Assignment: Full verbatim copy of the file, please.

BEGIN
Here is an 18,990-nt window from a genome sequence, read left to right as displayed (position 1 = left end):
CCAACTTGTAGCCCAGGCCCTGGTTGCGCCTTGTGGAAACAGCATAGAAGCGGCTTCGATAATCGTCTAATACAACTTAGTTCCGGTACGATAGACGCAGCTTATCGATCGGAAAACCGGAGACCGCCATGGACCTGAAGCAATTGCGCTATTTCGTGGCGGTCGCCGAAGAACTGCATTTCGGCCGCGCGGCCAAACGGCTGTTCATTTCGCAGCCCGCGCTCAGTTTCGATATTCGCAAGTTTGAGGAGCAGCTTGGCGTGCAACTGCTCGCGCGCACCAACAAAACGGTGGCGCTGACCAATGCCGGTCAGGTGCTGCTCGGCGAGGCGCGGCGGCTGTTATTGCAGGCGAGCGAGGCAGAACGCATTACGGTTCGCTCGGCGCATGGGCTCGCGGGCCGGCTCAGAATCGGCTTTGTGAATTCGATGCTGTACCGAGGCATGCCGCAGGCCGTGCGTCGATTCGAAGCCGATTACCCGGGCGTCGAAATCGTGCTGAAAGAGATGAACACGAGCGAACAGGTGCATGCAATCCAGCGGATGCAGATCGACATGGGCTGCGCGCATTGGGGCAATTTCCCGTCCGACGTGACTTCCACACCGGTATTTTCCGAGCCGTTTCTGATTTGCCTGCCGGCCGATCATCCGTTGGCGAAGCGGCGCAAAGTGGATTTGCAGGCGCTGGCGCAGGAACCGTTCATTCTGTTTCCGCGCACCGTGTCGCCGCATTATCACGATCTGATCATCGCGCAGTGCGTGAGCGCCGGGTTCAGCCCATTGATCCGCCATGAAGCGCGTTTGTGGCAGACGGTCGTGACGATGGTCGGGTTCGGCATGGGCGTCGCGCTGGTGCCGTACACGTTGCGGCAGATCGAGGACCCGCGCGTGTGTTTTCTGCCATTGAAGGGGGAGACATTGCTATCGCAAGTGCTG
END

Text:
Here is an 18,990-nt window from a genome sequence, read left to right as displayed (position 1 = left end):
CCAACTTGTAGCCCAGGCCCTGGTTGCGCCTTGTGGAAACAGCATAGAAGCGGCTTCGATAATCGTCTAATACAACTTAGTTCCGGTACGATAGACGCAGCTTATCGATCGGAAAACCGGAGACCGCCATGGACCTGAAGCAATTGCGCTATTTCGTGGCGGTCGCCGAAGAACTGCATTTCGGCCGCGCGGCCAAACGGCTGTTCATTTCGCAGCCCGCGCTCAGTTTCGATATTCGCAAGTTTGAGGAGCAGCTTGGCGTGCAACTGCTCGCGCGCACCAACAAAACGGTGGCGCTGACCAATGCCGGTCAGGTGCTGCTCGGCGAGGCGCGGCGGCTGTTATTGCAGGCGAGCGAGGCAGAACGCATTACGGTTCGCTCGGCGCATGGGCTCGCGGGCCGGCTCAGAATCGGCTTTGTGAATTCGATGCTGTACCGAGGCATGCCGCAGGCCGTGCGTCGATTCGAAGCCGATTACCCGGGCGTCGAAATCGTGCTGAAAGAGATGAACACGAGCGAACAGGTGCATGCAATCCAGCGGATGCAGATCGACATGGGCTGCGCGCATTGGGGCAATTTCCCGTCCGACGTGACTTCCACACCGGTATTTTCCGAGCCGTTTCTGATTTGCCTGCCGGCCGATCATCCGTTGGCGAAGCGGCGCAAAGTGGATTTGCAGGCGCTGGCGCAGGAACCGTTCATTCTGTTTCCGCGCACCGTGTCGCCGCATTATCACGATCTGATCATCGCGCAGTGCGTGAGCGCCGGGTTCAGCCCATTGATCCGCCATGAAGCGCGTTTGTGGCAGACGGTCGTGACGATGGTCGGGTTCGGCATGGGCGTCGCGCTGGTGCCGTACACGTTGCGGCAGATCGAGGACCCGCGCGTGTGTTTTCTGCCATTGAAGGGGGAGACATTGCTATCGCAAGTGCTG